Metro 225

I went to the dentist last week and as usual I promised him that from now on I will remember to floss my teeth every single day. It was a triumph of hope over experience. Because as always I flossed my teeth for two nights running (though with less gusto on the second occasion) and then remembered that life is too short and I could use that 30 seconds to lie in bed doing nothing instead. Who needs teeth anyway? I can just eat baby food if the worst comes to the worst.

My bathroom cabinet is overflowing with dental floss canisters (is that what you call them?), bought in the optimism of a new clean-tooth dawn, used twice and then forgotten about. I have bought so many, but can’t remember ever finishing one. I must have managed that at some point as I have vague reminiscences of the tug of the wheel as you get to the end. But maybe it was just a dream of a better world.

I have five little tubs (no, not tubs exactly- dispensers?) in my bathroom cabinet and this time remembered to use one of them, rather than buy a new one. The one I plucked out looked pretty knackered, with its sticker all cracked up and decaying and practically unreadable. As I used it I started wondering how old it might be. There is a chance that this is a tube (no, not right either, but nothing I call it seems correct) that I have had since I was a teenager. Might it be one that I stole from my parents when I headed for University, with dreams of working hard for my degree and keeping my teeth rigorously clean? And if this plastic container of dental floss is indeed 30 years old, is it still safe to use? Who knows what they put on dental floss back in the last century? It’s probably coated in asbestos or lead or something. Or its wax has turned to cyanide over the decades. 

But it’s just a bit of cereous string really isn’t it? It’s probably OK. Unless that pot (nope) that I stole was already very old. Perhaps my parents were similarly optimistic about cleaning the gaps between their teeth, but had also lost interest when they realised the tedium of what that involved and left it in their bathroom cabinet since the fifties. The hard-sachet (definitely wrong) of dental floss might have been passed down the family for generations. It could be thousands of years old. Is it still safe to use? And if I am using it am I just depleting and damaging a valuable family heirloom? I could be throwing away thousands of pounds with every length of this ancient relic that I cover in tooth jizz and then chuck in the bin.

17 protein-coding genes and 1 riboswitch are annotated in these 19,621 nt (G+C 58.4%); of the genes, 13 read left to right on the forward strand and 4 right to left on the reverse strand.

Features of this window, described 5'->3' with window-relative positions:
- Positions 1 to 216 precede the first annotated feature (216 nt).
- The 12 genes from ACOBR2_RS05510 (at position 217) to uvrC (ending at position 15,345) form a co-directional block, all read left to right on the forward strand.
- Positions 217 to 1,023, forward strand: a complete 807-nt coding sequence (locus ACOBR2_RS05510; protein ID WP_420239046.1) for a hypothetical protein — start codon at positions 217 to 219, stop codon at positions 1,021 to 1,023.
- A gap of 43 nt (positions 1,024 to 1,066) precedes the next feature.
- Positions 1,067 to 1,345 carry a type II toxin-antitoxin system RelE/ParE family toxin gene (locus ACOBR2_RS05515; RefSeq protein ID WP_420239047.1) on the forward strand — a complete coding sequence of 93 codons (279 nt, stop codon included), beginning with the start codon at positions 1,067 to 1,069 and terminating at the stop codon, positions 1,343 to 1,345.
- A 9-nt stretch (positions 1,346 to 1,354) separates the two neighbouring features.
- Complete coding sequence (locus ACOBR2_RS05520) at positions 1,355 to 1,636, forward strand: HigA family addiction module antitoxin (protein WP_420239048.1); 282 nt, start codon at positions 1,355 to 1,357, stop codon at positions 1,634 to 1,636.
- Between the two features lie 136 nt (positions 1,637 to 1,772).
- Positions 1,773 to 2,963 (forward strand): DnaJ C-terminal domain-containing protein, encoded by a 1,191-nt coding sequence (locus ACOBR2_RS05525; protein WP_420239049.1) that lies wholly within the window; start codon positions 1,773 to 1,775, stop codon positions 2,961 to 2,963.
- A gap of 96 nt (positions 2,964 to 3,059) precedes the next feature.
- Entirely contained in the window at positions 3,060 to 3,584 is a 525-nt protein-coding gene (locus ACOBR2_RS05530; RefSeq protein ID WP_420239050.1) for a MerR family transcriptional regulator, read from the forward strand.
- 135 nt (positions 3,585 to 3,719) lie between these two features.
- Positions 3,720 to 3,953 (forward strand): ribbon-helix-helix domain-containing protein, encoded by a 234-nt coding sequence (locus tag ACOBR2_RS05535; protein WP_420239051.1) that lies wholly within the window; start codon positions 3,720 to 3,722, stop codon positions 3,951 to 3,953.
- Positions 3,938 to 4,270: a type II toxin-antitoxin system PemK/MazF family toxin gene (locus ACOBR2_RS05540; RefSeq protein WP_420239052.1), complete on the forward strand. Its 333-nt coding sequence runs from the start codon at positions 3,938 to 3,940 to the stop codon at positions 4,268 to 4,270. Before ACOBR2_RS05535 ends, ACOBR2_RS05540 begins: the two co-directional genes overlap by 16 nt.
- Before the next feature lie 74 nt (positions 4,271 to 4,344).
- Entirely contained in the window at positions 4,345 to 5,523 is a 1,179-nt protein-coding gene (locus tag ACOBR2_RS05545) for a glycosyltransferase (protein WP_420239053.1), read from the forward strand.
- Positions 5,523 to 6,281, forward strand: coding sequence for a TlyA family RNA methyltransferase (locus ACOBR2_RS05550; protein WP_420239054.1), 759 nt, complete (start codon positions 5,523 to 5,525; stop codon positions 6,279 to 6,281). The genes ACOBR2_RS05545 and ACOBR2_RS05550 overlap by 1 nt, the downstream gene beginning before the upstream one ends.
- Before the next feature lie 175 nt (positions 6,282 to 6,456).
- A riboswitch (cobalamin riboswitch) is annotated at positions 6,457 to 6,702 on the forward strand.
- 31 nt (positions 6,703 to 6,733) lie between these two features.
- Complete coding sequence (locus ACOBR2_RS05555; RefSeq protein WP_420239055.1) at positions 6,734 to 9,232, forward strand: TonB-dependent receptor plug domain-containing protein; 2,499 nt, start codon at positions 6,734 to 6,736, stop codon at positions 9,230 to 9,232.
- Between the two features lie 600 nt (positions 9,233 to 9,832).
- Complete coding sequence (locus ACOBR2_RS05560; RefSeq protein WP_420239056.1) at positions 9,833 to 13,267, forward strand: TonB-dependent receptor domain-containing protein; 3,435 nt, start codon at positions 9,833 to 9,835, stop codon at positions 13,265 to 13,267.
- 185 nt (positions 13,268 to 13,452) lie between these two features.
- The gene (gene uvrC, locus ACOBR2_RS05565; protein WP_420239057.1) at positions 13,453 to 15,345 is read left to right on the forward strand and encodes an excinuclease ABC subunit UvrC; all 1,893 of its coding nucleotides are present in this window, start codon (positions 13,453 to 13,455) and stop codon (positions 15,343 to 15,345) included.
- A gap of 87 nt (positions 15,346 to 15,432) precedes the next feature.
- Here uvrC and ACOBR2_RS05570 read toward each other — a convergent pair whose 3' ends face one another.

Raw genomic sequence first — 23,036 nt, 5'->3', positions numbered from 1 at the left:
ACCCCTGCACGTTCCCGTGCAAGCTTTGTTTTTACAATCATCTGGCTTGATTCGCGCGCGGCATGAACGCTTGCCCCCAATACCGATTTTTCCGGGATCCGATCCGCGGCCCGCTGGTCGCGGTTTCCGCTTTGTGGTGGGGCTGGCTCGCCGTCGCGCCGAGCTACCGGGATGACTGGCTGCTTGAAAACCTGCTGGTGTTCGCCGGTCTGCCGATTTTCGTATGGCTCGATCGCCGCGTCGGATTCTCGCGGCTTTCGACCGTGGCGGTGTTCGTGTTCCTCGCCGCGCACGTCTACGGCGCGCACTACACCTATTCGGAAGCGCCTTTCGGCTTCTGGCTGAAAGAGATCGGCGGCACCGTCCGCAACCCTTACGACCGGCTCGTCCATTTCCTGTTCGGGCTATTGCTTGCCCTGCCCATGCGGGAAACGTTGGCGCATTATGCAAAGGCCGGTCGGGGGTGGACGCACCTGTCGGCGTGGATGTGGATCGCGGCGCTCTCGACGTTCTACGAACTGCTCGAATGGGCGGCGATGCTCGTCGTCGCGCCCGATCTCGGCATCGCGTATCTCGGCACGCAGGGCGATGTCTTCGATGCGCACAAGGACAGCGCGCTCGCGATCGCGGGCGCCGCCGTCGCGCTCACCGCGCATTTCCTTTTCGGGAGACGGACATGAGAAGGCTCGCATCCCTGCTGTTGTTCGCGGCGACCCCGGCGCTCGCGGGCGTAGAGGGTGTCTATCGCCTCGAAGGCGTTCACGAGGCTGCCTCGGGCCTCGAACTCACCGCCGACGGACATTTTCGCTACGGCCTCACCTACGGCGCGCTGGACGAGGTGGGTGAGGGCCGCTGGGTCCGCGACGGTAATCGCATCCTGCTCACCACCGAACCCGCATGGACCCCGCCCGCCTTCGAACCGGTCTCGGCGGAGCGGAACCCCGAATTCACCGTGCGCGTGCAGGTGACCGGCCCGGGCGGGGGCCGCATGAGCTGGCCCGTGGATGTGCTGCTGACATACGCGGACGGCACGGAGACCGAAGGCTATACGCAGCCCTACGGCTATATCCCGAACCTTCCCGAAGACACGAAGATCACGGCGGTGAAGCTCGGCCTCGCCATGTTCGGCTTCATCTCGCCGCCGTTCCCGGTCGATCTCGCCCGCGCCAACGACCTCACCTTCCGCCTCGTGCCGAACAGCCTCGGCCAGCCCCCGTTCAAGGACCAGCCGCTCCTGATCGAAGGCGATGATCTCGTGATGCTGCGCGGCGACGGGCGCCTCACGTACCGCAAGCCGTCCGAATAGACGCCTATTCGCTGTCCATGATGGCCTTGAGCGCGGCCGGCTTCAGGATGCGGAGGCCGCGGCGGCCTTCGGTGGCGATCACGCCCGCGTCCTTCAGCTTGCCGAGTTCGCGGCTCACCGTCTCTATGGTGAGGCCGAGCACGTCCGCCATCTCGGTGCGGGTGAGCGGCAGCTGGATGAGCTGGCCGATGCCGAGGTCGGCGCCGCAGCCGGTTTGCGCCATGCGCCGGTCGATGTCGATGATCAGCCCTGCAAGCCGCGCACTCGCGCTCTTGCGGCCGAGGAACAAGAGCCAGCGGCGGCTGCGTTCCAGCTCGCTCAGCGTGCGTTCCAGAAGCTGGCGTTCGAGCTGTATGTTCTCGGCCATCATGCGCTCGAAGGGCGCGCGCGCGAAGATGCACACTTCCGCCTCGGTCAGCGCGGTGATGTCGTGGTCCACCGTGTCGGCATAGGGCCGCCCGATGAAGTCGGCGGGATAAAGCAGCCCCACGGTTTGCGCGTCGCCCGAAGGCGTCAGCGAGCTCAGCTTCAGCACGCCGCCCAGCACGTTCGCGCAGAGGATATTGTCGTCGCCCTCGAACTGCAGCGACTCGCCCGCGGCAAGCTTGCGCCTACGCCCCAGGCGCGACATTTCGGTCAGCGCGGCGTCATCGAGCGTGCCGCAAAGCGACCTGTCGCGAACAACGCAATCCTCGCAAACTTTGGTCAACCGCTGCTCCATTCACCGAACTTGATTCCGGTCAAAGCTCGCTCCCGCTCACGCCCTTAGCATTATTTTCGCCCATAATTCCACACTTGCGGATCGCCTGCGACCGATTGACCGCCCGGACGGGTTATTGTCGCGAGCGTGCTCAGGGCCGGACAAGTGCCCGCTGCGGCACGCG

Though as a side note, dental floss has a semi-boomerang quality and whenever you try to chuck it, it seems to never entirely go in the bin, but hang over the edge like the stray emerging, white pubes of a bikini-wearing German grandmother on a 1970s camping trip. If only I had married a 1970s German grandmother I would never have to shell out for dental floss again.

With my remaining punnets (I give in) I have enough tooth cotton to keep the Herring family flossing two times after every dentist visit until 2360. By which time human teeth will surely have evolved so they don’t have gaps between them any more. Or there’ll be genetically engineered spiders to spin dental floss webs betwixt them whilst you sleep.

Last week I wrote about my desire to spend a night with the Furchester Hotel muppet, Funella. The puppeteer who also voices this sexy fluffy creature got in touch to tell me that she was up for it… but sadly not with me. But the producer of the show has invited my family and I up to Salford to meet the cast. My guess is  they won’t leave me alone with the puppets.